We held a housewarming yesterday, with great success. Because so many of our friends have, like us, very young children, it was a mid afternoon affair rather than an evening one as of old. Here, in lazy list form, are some observations.
1. How on earth did I ever have time to drink while hosting parties? My fitbit tells me that I racked up well over 10,000 steps yesterday, most of which were while fetching drinks and food for other people. Early on I poured myself a Diet Coke with ice; by the time I drank it it was not only iceless but completely flat. I can’t imagine trying to fit in drinking around that.
2. Buying the booze at the bottle shop, I was tempted to tell the clerk that I was having a party and that nine bottles of wine and a carton of lager were not in fact for me. I stopped myself only because it’s such an alcoholic cliche, even though it was also true. I’ve bought more wine at a time before, I’m sure, but this time it really felt like a lot.
3. There was no difference in how much fun was had by the non drinkers and the drinkers, except that the drinkers stayed a lot later.
4. Here are some drinking stats: Including me, there were 20 adults. At least five of us are complete non-drinkers, and at least another three were sticking to beer. Which means nine bottles of wine were consumed amongst twelve people. Is that quite a lot? Maybe not.
5. Whether a lot or not, I really did notice the different drinking behaviours involved. One couple arguing about who was going to drive home this time, another bloke topping himself up in the kitchen at least twice, and a good friend of mine, well, I’m going to talk about him in the next item down.
6. Is it only when one gives up drinking that it becomes obvious who else has a drinking problem? It’s so clear that I don’t know how I overlooked it. Except I do, because he has been a drinking partner in crime for years, and we’ve enabled one another. But because I knew he’d given up entirely for a few months earlier this year, which was spun to me as a weight loss thing, I’d thought at the time – oh, well, maybe he doesn’t have a dependency after all.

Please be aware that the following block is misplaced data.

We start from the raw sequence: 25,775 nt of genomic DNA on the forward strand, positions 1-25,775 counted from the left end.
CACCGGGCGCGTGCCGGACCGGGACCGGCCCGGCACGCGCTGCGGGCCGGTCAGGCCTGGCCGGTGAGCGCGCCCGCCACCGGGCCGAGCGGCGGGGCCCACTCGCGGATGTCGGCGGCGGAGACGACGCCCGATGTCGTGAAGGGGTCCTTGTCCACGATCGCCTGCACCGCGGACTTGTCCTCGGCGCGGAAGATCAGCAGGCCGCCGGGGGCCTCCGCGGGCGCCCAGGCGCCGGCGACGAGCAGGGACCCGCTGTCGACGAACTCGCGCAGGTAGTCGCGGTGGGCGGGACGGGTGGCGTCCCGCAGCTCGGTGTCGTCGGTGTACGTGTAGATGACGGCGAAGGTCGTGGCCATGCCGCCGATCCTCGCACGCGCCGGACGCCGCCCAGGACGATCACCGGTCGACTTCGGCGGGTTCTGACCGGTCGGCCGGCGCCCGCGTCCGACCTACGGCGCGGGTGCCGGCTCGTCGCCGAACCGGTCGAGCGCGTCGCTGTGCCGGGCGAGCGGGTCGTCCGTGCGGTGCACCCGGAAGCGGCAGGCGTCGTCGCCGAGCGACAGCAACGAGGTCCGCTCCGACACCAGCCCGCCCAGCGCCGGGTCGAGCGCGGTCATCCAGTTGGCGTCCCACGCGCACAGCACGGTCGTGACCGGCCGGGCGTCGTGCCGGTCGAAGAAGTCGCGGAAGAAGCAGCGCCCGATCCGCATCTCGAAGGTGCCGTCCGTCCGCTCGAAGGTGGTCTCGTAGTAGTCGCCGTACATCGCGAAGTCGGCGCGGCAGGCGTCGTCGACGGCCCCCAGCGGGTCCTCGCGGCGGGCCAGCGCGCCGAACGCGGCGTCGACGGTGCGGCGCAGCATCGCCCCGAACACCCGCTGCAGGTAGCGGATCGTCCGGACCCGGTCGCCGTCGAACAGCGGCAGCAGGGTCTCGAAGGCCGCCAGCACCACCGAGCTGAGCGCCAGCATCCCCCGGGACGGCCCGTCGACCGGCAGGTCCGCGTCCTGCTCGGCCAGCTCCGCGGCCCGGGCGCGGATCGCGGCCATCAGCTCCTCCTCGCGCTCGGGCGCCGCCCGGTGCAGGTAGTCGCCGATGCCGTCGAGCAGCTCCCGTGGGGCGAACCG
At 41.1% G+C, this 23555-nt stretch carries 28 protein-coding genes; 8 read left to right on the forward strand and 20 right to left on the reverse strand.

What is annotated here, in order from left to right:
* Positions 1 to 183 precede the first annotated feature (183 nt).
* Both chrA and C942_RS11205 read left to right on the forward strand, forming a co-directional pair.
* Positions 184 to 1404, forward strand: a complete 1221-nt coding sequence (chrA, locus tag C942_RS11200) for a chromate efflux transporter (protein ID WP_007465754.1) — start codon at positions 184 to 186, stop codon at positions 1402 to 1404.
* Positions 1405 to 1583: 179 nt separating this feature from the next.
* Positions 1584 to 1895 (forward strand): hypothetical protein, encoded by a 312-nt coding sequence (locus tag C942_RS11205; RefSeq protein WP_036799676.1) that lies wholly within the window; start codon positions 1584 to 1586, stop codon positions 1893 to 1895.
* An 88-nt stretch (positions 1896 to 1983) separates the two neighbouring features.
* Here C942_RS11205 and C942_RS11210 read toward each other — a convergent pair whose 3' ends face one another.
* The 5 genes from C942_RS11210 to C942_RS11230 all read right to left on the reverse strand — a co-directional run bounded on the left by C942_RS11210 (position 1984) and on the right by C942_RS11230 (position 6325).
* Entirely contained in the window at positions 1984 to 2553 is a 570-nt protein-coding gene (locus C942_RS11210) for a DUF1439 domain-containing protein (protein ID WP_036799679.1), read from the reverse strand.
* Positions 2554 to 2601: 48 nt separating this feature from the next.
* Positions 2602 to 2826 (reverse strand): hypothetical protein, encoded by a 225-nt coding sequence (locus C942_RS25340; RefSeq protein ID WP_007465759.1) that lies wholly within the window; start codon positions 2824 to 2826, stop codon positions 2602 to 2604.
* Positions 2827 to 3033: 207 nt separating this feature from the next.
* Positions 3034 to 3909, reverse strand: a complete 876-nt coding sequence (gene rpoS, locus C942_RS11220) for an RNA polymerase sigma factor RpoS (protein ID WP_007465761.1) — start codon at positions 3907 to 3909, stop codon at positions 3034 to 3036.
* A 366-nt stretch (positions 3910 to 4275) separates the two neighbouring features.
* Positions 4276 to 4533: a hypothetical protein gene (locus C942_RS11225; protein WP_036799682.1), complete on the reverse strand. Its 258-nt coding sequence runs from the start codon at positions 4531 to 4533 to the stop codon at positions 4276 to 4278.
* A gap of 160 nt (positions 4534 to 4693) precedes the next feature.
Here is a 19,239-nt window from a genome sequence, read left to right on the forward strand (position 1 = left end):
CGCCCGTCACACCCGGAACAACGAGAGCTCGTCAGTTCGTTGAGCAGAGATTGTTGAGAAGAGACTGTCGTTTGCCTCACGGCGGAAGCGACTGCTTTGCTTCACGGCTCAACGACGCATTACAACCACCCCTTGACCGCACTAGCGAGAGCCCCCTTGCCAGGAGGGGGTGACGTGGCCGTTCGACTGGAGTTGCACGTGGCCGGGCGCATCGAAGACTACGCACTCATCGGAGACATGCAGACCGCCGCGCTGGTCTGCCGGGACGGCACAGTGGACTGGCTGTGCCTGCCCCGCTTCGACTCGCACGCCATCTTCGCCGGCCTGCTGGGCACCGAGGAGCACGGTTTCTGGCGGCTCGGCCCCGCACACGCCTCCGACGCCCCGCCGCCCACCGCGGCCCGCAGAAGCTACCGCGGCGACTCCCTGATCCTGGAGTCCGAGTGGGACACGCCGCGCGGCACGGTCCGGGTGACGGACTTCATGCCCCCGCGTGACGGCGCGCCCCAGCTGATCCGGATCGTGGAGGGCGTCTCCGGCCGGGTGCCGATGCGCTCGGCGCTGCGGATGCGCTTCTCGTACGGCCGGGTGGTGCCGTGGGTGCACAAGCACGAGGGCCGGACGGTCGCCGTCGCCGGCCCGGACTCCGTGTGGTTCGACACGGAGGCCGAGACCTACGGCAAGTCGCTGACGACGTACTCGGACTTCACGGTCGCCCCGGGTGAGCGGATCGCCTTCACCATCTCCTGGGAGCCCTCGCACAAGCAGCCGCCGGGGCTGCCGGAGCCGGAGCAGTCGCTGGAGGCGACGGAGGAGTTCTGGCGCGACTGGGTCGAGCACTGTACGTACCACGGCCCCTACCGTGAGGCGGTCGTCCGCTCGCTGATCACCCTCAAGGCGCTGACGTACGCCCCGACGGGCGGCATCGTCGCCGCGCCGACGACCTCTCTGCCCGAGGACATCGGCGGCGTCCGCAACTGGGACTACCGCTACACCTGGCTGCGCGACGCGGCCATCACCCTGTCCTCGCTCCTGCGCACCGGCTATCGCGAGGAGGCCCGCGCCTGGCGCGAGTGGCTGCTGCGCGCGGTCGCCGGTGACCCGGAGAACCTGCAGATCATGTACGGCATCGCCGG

I didn’t think anything of it the first time he topped up everyone’s drinks; because I’d poured everyone a first glass and then promptly forgotten about the whole thing, I was grateful. But then I noticed he was topping everyone up a couple more times, which tells me that he was always finishing his glass first.
A couple of hours later, he wasn’t even topping up anymore. He literally had a bottle of wine beside him, and was just drinking and refilling. When he stood up to get a new bottle, his wife stopped him, and I’m glad she did because he was noticeably slurred by then. An hour later he made a testing-the-waters ‘joke’ about opening a bottle of red and letting her go home while he settled into the night, at which point I told him to go home already, because we’re friends enough that I could do that without being considered rude. Have I never noticed this before because I was drinking like that as well? How mortifying if that’s true.
And all of a sudden I’m thinking about all of those other years. We used to work together, and on an occasional Friday would go out to lunch together and share a bottle of wine and then a liqueur. And then go back to work! That’s really not normal. I remember another anecdote he used to relate quite often, about a time when his wife was on medication and told not to drink heavily lest it react, and he asked the doctor what heavy drinking would constitute. The doctor apparently replied “Well, you know. I mean two bottles a night is obviously heavy”. And my friend relates this anecdote regularly, in the context of If you’re not drinking two bottles a night you’re fine. Which is…somehow not what I think the doctor intended him to take from the conversation.
So that’s another person I intend to be really open with next time we have lunch alone.
6. This is nothing to do with the party, but while I’m on the subject, I have now had three or four private conversations with friends who do know why I stopped drinking, each of which either has a drinking issue themselves or an intimate family member who does, and who are asking for my advice. I’m a million miles from experienced, of course, but it’s really bringing home to me the power of honesty around this stuff, and just how many of us it affects.
7. If you do have a party, you need to drink something. Diet Coke and coffee may seem like good substitutes for alcohol, but at 2am when you’re lying in bed awake, you may revisit that decision. Just so you know.